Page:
Barclays adds former HSBC banker Moses and L&G chair Kingman to its board

The logo of Barclays bank is seen on glass lamps outside of a branch of the bank in the City of London financial district in London

LONDON (Reuters) - Barclays has appointed former HSBC banker Marc Moses and L&G chairman John Kingman to its board, replacing two directors coming to the end of their tenure, the British bank said on Monday.

The pair replace Mike Ashley and Crawford Gillies, who will step down from the Barclays board after they complete the standard nine-year term at the bank's annual shareholder meeting in May this year.

Moses worked at Barclays' rival HSBC from 2005 to 2019, most recently serving as its chief risk officer, and before that worked at PWC and JPMorgan. Since leaving HSBC in 2019 he has worked as a strategic adviser to financial technology company Orenda, according to media reports.

Kingman, who will succeed Gillies as chairman of the bank's ring-fenced UK retail bank, has previously worked at Britain's finance ministry where he was heavily involved in the response to the 2007-8 financial crisis.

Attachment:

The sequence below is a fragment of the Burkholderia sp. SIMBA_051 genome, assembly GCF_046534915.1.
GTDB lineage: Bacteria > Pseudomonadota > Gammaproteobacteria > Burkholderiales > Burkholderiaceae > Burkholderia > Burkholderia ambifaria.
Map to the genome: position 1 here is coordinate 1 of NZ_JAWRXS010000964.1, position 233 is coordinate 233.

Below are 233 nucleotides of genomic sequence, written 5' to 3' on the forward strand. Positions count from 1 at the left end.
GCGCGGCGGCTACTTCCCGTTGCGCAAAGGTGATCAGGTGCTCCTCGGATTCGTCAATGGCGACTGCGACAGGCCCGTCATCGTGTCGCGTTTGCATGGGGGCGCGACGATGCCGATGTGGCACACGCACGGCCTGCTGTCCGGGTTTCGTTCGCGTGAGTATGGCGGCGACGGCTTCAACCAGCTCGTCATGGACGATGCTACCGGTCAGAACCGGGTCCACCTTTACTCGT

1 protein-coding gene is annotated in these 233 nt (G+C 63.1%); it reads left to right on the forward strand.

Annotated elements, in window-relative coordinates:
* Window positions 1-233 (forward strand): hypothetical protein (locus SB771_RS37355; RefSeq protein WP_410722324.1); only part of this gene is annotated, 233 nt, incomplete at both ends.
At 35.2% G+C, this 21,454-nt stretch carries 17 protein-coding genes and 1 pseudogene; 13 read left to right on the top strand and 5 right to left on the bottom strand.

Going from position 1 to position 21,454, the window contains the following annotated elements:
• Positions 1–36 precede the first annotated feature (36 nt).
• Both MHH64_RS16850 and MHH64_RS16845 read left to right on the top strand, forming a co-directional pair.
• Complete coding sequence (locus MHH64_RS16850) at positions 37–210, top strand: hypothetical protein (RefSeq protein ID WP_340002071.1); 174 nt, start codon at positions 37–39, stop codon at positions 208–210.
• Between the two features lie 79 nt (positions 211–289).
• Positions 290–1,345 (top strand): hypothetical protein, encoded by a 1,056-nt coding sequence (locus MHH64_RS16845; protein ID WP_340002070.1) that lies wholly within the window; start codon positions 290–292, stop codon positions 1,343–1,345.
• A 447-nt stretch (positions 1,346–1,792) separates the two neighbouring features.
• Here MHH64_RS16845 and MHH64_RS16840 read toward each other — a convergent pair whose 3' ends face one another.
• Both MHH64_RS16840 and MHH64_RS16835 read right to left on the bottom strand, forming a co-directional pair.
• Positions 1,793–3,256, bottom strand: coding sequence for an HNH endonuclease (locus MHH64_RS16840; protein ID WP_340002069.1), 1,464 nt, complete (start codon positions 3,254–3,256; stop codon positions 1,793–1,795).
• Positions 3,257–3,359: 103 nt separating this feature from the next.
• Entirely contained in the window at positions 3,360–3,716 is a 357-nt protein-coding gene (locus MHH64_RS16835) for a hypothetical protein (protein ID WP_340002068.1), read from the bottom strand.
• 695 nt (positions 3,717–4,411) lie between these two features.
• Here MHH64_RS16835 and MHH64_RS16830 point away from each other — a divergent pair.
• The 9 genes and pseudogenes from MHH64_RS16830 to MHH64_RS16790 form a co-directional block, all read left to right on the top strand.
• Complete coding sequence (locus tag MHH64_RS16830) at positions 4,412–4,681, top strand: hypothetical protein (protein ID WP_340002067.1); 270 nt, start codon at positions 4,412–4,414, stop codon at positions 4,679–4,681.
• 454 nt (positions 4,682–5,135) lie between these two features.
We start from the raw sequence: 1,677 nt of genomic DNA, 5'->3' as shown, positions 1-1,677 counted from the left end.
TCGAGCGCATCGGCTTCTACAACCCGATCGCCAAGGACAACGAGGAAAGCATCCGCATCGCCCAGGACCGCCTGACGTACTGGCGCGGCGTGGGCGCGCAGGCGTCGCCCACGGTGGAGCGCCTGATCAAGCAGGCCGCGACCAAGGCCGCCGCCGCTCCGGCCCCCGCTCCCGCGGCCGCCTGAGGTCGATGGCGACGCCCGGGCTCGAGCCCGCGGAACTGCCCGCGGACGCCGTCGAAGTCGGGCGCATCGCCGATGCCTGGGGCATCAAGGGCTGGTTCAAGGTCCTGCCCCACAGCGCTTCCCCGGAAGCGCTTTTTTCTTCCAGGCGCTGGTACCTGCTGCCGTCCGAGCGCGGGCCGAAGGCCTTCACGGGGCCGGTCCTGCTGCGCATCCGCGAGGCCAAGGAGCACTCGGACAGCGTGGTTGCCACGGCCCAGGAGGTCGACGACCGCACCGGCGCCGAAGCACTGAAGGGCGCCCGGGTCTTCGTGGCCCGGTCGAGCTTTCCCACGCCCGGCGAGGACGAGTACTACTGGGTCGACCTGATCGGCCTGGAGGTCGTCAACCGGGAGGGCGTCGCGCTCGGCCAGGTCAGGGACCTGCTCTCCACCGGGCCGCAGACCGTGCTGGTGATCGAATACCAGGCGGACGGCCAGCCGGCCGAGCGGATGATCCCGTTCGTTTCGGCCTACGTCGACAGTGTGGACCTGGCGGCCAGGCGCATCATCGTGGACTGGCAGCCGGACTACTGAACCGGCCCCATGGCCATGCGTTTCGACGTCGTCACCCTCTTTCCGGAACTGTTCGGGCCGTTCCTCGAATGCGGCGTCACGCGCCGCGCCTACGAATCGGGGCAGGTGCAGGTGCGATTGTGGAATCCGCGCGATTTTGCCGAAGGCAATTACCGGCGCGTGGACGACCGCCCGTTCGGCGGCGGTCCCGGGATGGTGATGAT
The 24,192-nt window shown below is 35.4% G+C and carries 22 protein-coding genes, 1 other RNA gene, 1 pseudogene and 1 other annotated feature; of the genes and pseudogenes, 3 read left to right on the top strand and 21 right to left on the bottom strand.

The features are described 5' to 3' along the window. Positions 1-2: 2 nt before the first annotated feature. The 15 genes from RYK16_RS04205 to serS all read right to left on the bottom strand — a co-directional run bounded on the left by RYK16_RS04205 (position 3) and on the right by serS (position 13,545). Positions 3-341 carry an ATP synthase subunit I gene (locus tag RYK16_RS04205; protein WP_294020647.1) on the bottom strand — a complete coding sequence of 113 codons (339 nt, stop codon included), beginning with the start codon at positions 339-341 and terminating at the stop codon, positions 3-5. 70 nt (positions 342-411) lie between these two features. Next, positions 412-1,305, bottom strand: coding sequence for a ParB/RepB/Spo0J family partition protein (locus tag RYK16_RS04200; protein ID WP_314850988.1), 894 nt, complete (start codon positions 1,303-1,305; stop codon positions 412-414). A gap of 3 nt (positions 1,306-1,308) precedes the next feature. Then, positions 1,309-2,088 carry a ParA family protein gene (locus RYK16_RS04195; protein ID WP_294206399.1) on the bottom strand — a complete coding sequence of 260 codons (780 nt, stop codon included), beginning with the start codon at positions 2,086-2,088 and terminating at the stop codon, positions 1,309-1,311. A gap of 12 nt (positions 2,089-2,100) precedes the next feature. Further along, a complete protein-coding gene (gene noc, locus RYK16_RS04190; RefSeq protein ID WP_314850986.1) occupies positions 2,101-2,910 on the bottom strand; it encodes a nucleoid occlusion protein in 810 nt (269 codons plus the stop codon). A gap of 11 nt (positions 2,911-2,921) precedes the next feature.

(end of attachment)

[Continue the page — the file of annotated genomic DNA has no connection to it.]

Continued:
He worked on dealing with the collapse of failed lender Northern Rock and the bailouts of Lloyds and Royal Bank of Scotland, before going on to head UK Financial Investments Ltd, which managed the country's stakes in the rescued banks.

The two appointments will do nothing to improve female representation on Barclays board, which while at 38% is above a self-imposed target of 33%, lags the national average for financial firms, according to research from accounting firm EY.

The current gender split of board members across British financial services firms stands at 43% female and 57% male, EY said on Jan.9, at a time when investors are increasingly demanding greater gender balance on boards.

The new board members join as Barclays works to reassure investors of its financial risk oversight, following a trading blunder last year that saw it fined and report heavy losses after it sold more securities than permitted in the United States.

Despite the fallout from that error, the bank has reported robust results in recent financial quarters, thanks in part to a boom in trading of fixed income products.

(Reporting By Lawrence White, Editing by Iain Withers, Robert Birsel)